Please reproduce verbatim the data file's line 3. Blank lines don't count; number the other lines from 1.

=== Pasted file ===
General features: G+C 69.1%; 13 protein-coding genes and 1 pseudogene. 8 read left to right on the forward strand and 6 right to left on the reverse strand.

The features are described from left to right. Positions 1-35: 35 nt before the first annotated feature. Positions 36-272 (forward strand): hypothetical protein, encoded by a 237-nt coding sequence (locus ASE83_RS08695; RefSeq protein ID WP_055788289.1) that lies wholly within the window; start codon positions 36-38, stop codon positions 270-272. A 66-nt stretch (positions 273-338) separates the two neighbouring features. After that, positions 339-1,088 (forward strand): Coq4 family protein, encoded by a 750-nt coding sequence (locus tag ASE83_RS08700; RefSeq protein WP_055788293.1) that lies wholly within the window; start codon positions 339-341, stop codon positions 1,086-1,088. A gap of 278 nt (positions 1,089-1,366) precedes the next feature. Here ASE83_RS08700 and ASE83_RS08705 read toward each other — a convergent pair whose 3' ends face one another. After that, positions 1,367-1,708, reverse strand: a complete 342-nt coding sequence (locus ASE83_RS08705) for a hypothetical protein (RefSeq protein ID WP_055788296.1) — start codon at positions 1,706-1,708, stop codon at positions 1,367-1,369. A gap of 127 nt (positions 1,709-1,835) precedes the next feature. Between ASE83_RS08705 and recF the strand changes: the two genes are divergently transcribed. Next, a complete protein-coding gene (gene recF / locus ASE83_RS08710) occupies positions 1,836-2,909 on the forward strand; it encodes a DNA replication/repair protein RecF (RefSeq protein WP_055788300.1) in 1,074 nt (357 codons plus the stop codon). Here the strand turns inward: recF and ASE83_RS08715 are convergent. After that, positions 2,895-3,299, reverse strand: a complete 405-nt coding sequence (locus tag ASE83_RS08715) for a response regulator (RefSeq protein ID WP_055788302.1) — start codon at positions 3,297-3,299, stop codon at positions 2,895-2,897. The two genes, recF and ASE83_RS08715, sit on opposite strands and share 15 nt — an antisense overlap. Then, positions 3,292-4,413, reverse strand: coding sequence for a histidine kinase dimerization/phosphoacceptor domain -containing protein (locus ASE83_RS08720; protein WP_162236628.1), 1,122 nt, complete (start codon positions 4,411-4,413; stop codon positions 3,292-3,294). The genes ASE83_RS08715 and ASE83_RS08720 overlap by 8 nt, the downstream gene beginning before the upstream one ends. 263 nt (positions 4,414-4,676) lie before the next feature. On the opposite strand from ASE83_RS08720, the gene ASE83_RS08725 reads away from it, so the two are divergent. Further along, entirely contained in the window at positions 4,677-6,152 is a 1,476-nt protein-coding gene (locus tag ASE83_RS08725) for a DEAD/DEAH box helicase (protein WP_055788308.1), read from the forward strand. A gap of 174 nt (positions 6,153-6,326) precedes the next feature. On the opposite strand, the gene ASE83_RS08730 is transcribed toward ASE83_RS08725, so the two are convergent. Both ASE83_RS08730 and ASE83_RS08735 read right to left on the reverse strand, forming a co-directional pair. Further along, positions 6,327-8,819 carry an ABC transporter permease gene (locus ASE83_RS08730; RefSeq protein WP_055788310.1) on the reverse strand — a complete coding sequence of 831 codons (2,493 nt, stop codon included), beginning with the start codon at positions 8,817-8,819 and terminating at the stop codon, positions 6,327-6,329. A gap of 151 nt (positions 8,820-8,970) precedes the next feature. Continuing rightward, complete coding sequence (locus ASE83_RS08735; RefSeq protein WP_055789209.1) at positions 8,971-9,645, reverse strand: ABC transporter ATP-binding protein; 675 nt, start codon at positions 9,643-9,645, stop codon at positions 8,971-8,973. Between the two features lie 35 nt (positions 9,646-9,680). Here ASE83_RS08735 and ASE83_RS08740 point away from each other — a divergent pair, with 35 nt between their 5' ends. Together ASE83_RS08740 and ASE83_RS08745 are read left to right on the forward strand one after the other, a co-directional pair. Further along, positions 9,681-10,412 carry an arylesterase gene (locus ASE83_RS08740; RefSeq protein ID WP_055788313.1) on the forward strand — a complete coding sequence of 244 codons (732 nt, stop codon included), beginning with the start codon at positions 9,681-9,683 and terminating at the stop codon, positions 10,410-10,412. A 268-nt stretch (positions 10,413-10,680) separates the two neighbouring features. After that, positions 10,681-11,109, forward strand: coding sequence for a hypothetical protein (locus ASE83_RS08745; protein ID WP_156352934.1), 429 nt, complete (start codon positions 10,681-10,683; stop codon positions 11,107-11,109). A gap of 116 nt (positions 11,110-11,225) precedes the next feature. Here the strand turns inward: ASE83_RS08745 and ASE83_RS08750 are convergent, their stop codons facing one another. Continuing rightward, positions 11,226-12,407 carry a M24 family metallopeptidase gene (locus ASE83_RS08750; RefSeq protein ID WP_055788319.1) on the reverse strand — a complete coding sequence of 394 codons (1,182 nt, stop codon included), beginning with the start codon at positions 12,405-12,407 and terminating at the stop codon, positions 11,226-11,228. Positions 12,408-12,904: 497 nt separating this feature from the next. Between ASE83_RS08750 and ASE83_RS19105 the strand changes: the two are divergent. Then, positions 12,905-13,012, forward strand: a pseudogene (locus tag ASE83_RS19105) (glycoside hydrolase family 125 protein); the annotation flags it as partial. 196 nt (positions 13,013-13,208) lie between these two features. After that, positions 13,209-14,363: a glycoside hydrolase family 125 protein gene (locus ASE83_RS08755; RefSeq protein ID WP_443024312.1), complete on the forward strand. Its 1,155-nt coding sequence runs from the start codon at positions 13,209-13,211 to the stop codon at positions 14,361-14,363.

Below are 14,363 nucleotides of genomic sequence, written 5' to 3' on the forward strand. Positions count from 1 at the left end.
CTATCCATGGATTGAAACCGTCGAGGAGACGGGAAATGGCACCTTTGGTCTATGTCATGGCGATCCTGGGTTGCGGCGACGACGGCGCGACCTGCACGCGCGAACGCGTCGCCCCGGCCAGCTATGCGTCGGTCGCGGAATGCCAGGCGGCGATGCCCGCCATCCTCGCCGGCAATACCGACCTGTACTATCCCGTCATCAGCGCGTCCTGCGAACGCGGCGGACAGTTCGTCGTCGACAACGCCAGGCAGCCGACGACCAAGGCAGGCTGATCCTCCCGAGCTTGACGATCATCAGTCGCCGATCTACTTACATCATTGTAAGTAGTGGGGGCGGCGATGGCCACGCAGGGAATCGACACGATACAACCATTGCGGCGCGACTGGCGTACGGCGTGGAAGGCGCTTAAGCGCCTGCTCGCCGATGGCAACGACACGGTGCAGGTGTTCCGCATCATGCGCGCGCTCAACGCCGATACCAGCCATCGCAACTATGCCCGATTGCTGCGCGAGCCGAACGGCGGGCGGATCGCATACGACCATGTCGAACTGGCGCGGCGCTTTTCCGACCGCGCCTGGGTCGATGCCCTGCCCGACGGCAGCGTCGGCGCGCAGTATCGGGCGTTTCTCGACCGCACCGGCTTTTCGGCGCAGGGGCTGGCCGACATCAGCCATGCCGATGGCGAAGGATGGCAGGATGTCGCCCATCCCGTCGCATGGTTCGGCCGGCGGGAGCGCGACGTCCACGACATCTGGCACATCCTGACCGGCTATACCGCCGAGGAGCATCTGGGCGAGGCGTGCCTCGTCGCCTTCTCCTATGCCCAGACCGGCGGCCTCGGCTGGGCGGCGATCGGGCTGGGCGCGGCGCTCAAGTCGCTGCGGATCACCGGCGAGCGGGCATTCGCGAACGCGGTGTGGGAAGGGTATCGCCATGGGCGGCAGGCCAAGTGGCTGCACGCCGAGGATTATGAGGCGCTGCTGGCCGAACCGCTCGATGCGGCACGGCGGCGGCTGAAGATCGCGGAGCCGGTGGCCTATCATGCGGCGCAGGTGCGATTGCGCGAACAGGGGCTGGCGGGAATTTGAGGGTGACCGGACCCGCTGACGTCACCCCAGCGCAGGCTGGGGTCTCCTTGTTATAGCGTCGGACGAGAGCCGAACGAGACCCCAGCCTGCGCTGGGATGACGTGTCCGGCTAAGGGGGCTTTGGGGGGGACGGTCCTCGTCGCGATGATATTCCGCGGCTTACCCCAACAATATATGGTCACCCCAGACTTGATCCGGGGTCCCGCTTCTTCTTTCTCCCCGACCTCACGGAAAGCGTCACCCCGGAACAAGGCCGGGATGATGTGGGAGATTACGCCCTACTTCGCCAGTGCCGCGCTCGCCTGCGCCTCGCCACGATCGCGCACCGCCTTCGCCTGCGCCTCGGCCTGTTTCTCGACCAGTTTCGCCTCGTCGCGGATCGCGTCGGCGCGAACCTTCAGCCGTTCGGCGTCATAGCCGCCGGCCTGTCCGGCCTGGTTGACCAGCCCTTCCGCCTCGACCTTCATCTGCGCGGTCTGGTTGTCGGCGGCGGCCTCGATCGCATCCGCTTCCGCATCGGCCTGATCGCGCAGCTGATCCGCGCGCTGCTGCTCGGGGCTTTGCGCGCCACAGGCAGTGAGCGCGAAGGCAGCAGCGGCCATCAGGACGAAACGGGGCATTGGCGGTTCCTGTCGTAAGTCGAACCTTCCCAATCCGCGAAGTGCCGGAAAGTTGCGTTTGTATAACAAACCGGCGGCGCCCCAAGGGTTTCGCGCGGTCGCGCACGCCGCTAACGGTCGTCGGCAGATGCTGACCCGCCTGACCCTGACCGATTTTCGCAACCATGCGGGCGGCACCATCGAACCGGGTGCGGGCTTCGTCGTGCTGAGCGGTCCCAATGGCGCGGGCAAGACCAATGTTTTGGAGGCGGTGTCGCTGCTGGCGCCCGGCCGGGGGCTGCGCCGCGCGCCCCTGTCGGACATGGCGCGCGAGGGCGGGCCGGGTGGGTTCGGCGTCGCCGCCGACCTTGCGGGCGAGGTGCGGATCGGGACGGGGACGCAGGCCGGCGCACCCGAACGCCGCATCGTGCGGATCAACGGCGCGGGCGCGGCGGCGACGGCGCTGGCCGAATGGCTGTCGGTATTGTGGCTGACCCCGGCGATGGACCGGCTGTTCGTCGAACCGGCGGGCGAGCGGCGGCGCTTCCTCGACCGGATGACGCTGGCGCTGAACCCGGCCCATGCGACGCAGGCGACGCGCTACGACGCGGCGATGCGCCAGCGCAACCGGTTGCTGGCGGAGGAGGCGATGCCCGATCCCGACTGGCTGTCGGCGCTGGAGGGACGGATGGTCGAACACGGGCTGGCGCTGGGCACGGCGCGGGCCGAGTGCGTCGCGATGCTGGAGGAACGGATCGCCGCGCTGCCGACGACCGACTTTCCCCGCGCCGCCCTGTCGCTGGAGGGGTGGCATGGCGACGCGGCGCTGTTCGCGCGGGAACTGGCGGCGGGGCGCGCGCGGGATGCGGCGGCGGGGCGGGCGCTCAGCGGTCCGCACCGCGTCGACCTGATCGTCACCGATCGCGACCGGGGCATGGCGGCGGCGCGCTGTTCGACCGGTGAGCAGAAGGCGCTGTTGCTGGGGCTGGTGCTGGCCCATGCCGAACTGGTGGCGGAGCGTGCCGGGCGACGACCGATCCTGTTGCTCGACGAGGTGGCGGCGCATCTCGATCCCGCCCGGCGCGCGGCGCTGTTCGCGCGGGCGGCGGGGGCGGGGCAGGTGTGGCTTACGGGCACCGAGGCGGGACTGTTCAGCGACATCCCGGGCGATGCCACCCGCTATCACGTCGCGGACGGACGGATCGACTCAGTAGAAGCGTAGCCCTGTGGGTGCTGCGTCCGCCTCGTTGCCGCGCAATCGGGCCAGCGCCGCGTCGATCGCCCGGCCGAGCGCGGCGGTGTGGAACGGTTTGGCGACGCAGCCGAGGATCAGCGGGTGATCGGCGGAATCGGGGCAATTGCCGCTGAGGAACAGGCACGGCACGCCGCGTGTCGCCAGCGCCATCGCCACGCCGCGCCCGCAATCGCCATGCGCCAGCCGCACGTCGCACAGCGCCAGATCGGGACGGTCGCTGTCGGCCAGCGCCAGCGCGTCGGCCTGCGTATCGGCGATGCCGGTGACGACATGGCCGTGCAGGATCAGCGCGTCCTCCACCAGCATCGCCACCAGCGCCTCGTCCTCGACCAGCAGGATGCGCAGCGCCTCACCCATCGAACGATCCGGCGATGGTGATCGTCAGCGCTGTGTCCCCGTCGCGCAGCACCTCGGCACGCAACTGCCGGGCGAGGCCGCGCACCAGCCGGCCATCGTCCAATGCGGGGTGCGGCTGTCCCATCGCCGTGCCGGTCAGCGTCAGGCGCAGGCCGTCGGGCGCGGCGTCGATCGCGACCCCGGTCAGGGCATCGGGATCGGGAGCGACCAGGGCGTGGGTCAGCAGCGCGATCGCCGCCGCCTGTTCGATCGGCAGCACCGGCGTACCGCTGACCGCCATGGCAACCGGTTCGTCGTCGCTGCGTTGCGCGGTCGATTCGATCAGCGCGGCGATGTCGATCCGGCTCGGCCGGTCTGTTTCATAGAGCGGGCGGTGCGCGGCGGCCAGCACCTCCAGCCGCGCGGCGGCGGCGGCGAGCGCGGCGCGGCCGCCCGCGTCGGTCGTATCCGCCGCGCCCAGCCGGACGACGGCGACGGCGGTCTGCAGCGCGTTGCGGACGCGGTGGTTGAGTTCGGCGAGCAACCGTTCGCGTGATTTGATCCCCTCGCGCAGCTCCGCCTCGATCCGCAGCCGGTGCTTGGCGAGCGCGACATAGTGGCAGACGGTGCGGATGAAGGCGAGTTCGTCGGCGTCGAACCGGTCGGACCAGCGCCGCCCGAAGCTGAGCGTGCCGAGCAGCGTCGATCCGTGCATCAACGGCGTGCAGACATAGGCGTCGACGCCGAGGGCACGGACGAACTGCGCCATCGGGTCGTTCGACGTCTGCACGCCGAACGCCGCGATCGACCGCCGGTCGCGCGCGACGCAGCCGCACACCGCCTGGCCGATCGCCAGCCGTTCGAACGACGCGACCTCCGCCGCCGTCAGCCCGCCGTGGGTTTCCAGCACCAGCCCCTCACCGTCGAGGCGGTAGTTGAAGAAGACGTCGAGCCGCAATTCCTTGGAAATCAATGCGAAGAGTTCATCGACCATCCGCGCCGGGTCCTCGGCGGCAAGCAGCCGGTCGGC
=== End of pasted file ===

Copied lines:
Below are 14,363 nucleotides of genomic sequence, written 5' to 3' on the forward strand. Positions count from 1 at the left end.